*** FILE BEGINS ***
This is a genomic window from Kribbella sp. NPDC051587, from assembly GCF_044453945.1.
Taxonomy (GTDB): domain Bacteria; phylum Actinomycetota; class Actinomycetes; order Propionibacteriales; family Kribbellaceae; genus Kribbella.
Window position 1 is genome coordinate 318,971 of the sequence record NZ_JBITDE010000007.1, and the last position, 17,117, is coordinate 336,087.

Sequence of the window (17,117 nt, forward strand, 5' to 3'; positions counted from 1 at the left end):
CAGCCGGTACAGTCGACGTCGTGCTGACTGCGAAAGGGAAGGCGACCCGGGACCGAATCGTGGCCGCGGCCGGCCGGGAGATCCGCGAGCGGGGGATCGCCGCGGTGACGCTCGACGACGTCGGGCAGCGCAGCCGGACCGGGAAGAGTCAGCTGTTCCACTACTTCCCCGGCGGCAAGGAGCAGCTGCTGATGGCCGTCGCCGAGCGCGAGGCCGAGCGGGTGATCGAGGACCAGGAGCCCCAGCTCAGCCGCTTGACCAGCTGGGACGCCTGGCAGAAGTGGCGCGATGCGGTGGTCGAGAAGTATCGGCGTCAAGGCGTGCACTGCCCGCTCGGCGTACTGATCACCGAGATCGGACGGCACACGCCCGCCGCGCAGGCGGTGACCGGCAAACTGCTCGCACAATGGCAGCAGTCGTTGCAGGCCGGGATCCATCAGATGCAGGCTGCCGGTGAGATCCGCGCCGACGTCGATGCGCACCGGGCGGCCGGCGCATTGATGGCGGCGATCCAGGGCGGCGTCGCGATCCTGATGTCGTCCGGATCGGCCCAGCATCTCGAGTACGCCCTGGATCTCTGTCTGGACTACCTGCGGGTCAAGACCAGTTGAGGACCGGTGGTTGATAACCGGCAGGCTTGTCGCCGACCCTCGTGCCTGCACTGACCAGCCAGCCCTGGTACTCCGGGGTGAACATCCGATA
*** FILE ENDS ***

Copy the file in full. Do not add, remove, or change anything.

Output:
This is a genomic window from Kribbella sp. NPDC051587, from assembly GCF_044453945.1.
Taxonomy (GTDB): domain Bacteria; phylum Actinomycetota; class Actinomycetes; order Propionibacteriales; family Kribbellaceae; genus Kribbella.
Window position 1 is genome coordinate 318,971 of the sequence record NZ_JBITDE010000007.1, and the last position, 17,117, is coordinate 336,087.

Sequence of the window (17,117 nt, forward strand, 5' to 3'; positions counted from 1 at the left end):
CAGCCGGTACAGTCGACGTCGTGCTGACTGCGAAAGGGAAGGCGACCCGGGACCGAATCGTGGCCGCGGCCGGCCGGGAGATCCGCGAGCGGGGGATCGCCGCGGTGACGCTCGACGACGTCGGGCAGCGCAGCCGGACCGGGAAGAGTCAGCTGTTCCACTACTTCCCCGGCGGCAAGGAGCAGCTGCTGATGGCCGTCGCCGAGCGCGAGGCCGAGCGGGTGATCGAGGACCAGGAGCCCCAGCTCAGCCGCTTGACCAGCTGGGACGCCTGGCAGAAGTGGCGCGATGCGGTGGTCGAGAAGTATCGGCGTCAAGGCGTGCACTGCCCGCTCGGCGTACTGATCACCGAGATCGGACGGCACACGCCCGCCGCGCAGGCGGTGACCGGCAAACTGCTCGCACAATGGCAGCAGTCGTTGCAGGCCGGGATCCATCAGATGCAGGCTGCCGGTGAGATCCGCGCCGACGTCGATGCGCACCGGGCGGCCGGCGCATTGATGGCGGCGATCCAGGGCGGCGTCGCGATCCTGATGTCGTCCGGATCGGCCCAGCATCTCGAGTACGCCCTGGATCTCTGTCTGGACTACCTGCGGGTCAAGACCAGTTGAGGACCGGTGGTTGATAACCGGCAGGCTTGTCGCCGACCCTCGTGCCTGCACTGACCAGCCAGCCCTGGTACTCCGGGGTGAACATCCGATA